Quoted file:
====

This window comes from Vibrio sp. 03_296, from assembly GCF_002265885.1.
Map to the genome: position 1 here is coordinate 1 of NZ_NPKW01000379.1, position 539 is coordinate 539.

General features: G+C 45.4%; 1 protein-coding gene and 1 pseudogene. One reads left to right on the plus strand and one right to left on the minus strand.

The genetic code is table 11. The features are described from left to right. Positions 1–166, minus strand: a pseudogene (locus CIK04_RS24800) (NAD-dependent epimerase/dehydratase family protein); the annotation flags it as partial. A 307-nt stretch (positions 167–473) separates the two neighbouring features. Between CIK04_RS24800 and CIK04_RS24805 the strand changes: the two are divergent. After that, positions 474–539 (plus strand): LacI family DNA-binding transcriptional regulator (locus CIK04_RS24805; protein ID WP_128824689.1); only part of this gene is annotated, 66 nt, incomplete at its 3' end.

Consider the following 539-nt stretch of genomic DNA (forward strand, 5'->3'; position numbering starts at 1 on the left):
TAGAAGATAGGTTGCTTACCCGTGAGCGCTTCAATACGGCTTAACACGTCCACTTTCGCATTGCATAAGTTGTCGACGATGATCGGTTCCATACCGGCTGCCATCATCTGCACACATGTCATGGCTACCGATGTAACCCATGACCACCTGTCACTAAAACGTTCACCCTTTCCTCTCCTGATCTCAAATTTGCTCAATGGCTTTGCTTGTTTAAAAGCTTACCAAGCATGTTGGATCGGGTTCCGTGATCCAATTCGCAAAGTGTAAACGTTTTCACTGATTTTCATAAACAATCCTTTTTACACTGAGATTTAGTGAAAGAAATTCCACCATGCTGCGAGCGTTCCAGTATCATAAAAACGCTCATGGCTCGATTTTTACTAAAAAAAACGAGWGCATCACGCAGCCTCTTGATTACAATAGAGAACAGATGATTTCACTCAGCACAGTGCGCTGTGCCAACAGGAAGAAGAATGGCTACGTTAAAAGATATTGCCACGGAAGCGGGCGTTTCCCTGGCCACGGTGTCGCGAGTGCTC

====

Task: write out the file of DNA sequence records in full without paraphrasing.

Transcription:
This window comes from Vibrio sp. 03_296, from assembly GCF_002265885.1.
Map to the genome: position 1 here is coordinate 1 of NZ_NPKW01000379.1, position 539 is coordinate 539.

General features: G+C 45.4%; 1 protein-coding gene and 1 pseudogene. One reads left to right on the plus strand and one right to left on the minus strand.

The genetic code is table 11. The features are described from left to right. Positions 1–166, minus strand: a pseudogene (locus CIK04_RS24800) (NAD-dependent epimerase/dehydratase family protein); the annotation flags it as partial. A 307-nt stretch (positions 167–473) separates the two neighbouring features. Between CIK04_RS24800 and CIK04_RS24805 the strand changes: the two are divergent. After that, positions 474–539 (plus strand): LacI family DNA-binding transcriptional regulator (locus CIK04_RS24805; protein ID WP_128824689.1); only part of this gene is annotated, 66 nt, incomplete at its 3' end.

Consider the following 539-nt stretch of genomic DNA (forward strand, 5'->3'; position numbering starts at 1 on the left):
TAGAAGATAGGTTGCTTACCCGTGAGCGCTTCAATACGGCTTAACACGTCCACTTTCGCATTGCATAAGTTGTCGACGATGATCGGTTCCATACCGGCTGCCATCATCTGCACACATGTCATGGCTACCGATGTAACCCATGACCACCTGTCACTAAAACGTTCACCCTTTCCTCTCCTGATCTCAAATTTGCTCAATGGCTTTGCTTGTTTAAAAGCTTACCAAGCATGTTGGATCGGGTTCCGTGATCCAATTCGCAAAGTGTAAACGTTTTCACTGATTTTCATAAACAATCCTTTTTACACTGAGATTTAGTGAAAGAAATTCCACCATGCTGCGAGCGTTCCAGTATCATAAAAACGCTCATGGCTCGATTTTTACTAAAAAAAACGAGWGCATCACGCAGCCTCTTGATTACAATAGAGAACAGATGATTTCACTCAGCACAGTGCGCTGTGCCAACAGGAAGAAGAATGGCTACGTTAAAAGATATTGCCACGGAAGCGGGCGTTTCCCTGGCCACGGTGTCGCGAGTGCTC